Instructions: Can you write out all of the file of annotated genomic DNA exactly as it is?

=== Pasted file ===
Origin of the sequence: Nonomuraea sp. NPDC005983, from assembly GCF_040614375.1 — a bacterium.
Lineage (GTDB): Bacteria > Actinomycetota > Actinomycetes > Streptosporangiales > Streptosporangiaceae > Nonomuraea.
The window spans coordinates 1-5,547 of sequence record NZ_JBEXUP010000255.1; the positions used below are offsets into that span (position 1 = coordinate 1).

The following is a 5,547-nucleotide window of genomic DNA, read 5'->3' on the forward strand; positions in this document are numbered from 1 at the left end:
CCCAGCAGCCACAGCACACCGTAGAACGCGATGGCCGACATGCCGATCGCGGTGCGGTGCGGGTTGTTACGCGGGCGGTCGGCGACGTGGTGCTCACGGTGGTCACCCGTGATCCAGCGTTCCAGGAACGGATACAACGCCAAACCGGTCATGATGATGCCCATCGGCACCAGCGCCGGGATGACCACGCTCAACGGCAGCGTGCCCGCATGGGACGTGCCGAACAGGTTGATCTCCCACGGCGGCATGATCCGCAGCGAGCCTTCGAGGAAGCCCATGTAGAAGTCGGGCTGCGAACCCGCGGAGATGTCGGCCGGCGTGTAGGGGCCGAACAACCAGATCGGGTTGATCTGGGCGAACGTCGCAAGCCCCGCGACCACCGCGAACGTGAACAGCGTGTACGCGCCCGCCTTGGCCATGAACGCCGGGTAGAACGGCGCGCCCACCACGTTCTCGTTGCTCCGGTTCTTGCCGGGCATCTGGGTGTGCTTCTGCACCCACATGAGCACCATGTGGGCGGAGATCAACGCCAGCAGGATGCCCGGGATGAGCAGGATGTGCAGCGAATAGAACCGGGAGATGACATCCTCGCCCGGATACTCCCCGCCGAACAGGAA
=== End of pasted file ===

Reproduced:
Origin of the sequence: Nonomuraea sp. NPDC005983, from assembly GCF_040614375.1 — a bacterium.
Lineage (GTDB): Bacteria > Actinomycetota > Actinomycetes > Streptosporangiales > Streptosporangiaceae > Nonomuraea.
The window spans coordinates 1-5,547 of sequence record NZ_JBEXUP010000255.1; the positions used below are offsets into that span (position 1 = coordinate 1).

The following is a 5,547-nucleotide window of genomic DNA, read 5'->3' on the forward strand; positions in this document are numbered from 1 at the left end:
CCCAGCAGCCACAGCACACCGTAGAACGCGATGGCCGACATGCCGATCGCGGTGCGGTGCGGGTTGTTACGCGGGCGGTCGGCGACGTGGTGCTCACGGTGGTCACCCGTGATCCAGCGTTCCAGGAACGGATACAACGCCAAACCGGTCATGATGATGCCCATCGGCACCAGCGCCGGGATGACCACGCTCAACGGCAGCGTGCCCGCATGGGACGTGCCGAACAGGTTGATCTCCCACGGCGGCATGATCCGCAGCGAGCCTTCGAGGAAGCCCATGTAGAAGTCGGGCTGCGAACCCGCGGAGATGTCGGCCGGCGTGTAGGGGCCGAACAACCAGATCGGGTTGATCTGGGCGAACGTCGCAAGCCCCGCGACCACCGCGAACGTGAACAGCGTGTACGCGCCCGCCTTGGCCATGAACGCCGGGTAGAACGGCGCGCCCACCACGTTCTCGTTGCTCCGGTTCTTGCCGGGCATCTGGGTGTGCTTCTGCACCCACATGAGCACCATGTGGGCGGAGATCAACGCCAGCAGGATGCCCGGGATGAGCAGGATGTGCAGCGAATAGAACCGGGAGATGACATCCTCGCCCGGATACTCCCCGCCGAACAGGAA